Versailles Soap Opera


It was a secret marriage but everybody knew. After Louis XIV’s wife died, the King married his baby-sitter. Hers is a real Cinderella story, for Madame Maintenon was not even a baby-sitter of the legitimate kids, she baby-sat the bastards. This, together with the fact that she always rallied to the bastards’ cause, didn’t earn her too many fans at the Court. Princess Palatine, whose only son had to marry one of those illegitimate girls, simply called Maintenon the Mouse Crap. With Madame Montespan, Maintenon was at daggers drawn over the same issues and that is even before she replaced Montespan in the life of the King. Their quarrels reached such resonance that Louvois, the minister of War, had to be involved. If Madame Montespan was associated with the young Louis XIV — the pagan king, then Madame Maintenon gave us an aging monarch and a pious one, to the extent that she is often blamed for the transition. The ambiguity of her status gave Françoise a degree of flexibility no woman had previously enjoyed. We can say that she had the influence and power of the queen, while being spared the constraints of the Court etiquette. We could also add that it is under the French Revolution, when her grave was desecrated and the remains exposed to the jeering crowd, the veil of ambiguity was ripped and Marquise de Maintenon was finally treated as what she had always been, a Queen of France.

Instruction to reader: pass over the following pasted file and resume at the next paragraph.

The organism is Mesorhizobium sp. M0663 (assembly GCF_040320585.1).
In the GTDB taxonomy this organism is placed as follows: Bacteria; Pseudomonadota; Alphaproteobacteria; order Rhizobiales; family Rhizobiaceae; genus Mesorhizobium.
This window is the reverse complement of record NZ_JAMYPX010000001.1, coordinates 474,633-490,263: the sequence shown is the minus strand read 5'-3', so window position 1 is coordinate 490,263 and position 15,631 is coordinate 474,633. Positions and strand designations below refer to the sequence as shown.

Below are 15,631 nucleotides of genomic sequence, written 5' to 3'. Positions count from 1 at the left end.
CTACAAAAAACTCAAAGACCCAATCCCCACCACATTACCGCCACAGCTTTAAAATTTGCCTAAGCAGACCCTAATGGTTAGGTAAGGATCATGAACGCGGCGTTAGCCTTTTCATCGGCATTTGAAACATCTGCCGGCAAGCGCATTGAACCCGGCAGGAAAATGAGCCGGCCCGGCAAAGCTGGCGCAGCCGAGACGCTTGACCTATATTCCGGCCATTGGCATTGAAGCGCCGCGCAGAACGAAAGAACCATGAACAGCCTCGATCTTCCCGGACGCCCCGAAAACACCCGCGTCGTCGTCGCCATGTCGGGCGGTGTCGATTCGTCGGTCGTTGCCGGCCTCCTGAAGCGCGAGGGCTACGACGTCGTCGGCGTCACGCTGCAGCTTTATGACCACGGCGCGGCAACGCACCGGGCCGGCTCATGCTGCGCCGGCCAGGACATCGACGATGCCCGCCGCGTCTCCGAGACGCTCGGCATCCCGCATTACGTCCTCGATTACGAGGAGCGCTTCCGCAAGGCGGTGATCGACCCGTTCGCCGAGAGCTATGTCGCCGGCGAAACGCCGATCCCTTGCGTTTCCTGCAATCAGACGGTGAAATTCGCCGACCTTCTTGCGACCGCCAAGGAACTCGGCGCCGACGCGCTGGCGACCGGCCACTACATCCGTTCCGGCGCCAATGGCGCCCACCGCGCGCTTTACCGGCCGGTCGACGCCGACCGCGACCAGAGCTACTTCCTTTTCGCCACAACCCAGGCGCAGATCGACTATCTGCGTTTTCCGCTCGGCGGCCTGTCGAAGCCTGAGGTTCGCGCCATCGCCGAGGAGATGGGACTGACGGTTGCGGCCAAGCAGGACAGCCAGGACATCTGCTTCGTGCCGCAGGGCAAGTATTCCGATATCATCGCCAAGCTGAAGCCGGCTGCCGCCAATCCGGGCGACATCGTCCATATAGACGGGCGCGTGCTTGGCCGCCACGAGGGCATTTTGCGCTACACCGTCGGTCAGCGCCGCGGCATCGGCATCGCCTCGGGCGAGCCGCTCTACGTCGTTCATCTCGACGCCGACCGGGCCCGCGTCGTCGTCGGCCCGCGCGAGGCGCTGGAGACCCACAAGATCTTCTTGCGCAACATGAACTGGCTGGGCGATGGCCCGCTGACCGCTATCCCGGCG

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About versaillesgossip, before and after Francis Ponge

The author of the blogs Versailles Gossip and Before and After Francis Ponge, Vadim Bystritski lives and teaches in Brest France. The the three main themes of his literary endeavours are humor, the French Prose Poetry, the French XVII and XVIII Century Art and History. His writings and occasionally art has been published in a number of ezines (Eratio, Out of Nothing, Scars TV, etc). He also contributes to Pinterest where he comments on the artifiacts from the Louvre and other collections. Some of his shorter texts are in Spanish, Russian and French.
This entry was posted in Court, Courtiers, Louis XIV, Madame Maintenon. Bookmark the permalink.

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